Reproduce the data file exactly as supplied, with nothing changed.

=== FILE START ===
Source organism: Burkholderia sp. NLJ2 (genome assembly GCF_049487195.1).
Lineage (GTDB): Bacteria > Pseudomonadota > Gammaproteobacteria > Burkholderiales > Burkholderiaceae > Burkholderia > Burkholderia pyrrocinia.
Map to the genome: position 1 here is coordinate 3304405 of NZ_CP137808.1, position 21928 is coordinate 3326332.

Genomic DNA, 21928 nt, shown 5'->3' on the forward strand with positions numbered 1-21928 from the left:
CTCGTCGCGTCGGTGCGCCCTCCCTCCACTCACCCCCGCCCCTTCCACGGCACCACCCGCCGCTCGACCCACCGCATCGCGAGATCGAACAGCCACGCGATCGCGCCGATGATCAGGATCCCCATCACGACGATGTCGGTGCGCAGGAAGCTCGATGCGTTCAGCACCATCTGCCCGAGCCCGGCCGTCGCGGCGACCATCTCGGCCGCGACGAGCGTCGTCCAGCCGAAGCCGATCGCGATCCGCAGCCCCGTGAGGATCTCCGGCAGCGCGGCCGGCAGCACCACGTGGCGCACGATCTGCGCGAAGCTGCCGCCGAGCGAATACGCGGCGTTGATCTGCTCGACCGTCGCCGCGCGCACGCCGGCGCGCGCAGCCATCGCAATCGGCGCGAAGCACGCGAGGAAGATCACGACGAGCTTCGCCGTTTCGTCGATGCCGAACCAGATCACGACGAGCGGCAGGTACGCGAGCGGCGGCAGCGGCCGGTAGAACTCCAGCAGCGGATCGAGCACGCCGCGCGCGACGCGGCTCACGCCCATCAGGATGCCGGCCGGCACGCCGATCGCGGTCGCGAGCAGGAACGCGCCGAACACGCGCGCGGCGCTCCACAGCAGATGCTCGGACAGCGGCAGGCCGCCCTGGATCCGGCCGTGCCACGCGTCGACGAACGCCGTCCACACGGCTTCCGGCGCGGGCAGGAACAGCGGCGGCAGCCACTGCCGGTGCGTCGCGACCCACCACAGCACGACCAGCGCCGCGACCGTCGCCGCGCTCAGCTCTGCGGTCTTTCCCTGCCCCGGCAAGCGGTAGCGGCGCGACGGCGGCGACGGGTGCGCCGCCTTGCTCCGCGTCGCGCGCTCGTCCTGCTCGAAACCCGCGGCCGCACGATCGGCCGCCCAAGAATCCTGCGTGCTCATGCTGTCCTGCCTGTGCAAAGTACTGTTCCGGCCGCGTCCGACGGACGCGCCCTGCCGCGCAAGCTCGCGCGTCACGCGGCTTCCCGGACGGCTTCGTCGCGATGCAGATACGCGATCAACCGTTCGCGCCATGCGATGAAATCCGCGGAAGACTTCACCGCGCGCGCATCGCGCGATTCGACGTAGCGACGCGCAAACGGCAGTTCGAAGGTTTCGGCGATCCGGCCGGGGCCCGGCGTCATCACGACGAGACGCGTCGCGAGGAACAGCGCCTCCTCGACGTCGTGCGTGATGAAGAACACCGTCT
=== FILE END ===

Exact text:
Source organism: Burkholderia sp. NLJ2 (genome assembly GCF_049487195.1).
Lineage (GTDB): Bacteria > Pseudomonadota > Gammaproteobacteria > Burkholderiales > Burkholderiaceae > Burkholderia > Burkholderia pyrrocinia.
Map to the genome: position 1 here is coordinate 3304405 of NZ_CP137808.1, position 21928 is coordinate 3326332.

Genomic DNA, 21928 nt, shown 5'->3' on the forward strand with positions numbered 1-21928 from the left:
CTCGTCGCGTCGGTGCGCCCTCCCTCCACTCACCCCCGCCCCTTCCACGGCACCACCCGCCGCTCGACCCACCGCATCGCGAGATCGAACAGCCACGCGATCGCGCCGATGATCAGGATCCCCATCACGACGATGTCGGTGCGCAGGAAGCTCGATGCGTTCAGCACCATCTGCCCGAGCCCGGCCGTCGCGGCGACCATCTCGGCCGCGACGAGCGTCGTCCAGCCGAAGCCGATCGCGATCCGCAGCCCCGTGAGGATCTCCGGCAGCGCGGCCGGCAGCACCACGTGGCGCACGATCTGCGCGAAGCTGCCGCCGAGCGAATACGCGGCGTTGATCTGCTCGACCGTCGCCGCGCGCACGCCGGCGCGCGCAGCCATCGCAATCGGCGCGAAGCACGCGAGGAAGATCACGACGAGCTTCGCCGTTTCGTCGATGCCGAACCAGATCACGACGAGCGGCAGGTACGCGAGCGGCGGCAGCGGCCGGTAGAACTCCAGCAGCGGATCGAGCACGCCGCGCGCGACGCGGCTCACGCCCATCAGGATGCCGGCCGGCACGCCGATCGCGGTCGCGAGCAGGAACGCGCCGAACACGCGCGCGGCGCTCCACAGCAGATGCTCGGACAGCGGCAGGCCGCCCTGGATCCGGCCGTGCCACGCGTCGACGAACGCCGTCCACACGGCTTCCGGCGCGGGCAGGAACAGCGGCGGCAGCCACTGCCGGTGCGTCGCGACCCACCACAGCACGACCAGCGCCGCGACCGTCGCCGCGCTCAGCTCTGCGGTCTTTCCCTGCCCCGGCAAGCGGTAGCGGCGCGACGGCGGCGACGGGTGCGCCGCCTTGCTCCGCGTCGCGCGCTCGTCCTGCTCGAAACCCGCGGCCGCACGATCGGCCGCCCAAGAATCCTGCGTGCTCATGCTGTCCTGCCTGTGCAAAGTACTGTTCCGGCCGCGTCCGACGGACGCGCCCTGCCGCGCAAGCTCGCGCGTCACGCGGCTTCCCGGACGGCTTCGTCGCGATGCAGATACGCGATCAACCGTTCGCGCCATGCGATGAAATCCGCGGAAGACTTCACCGCGCGCGCATCGCGCGATTCGACGTAGCGACGCGCAAACGGCAGTTCGAAGGTTTCGGCGATCCGGCCGGGGCCCGGCGTCATCACGACGAGACGCGTCGCGAGGAACAGCGCCTCCTCGACGTCGTGCGTGATGAAGAACACCGTCT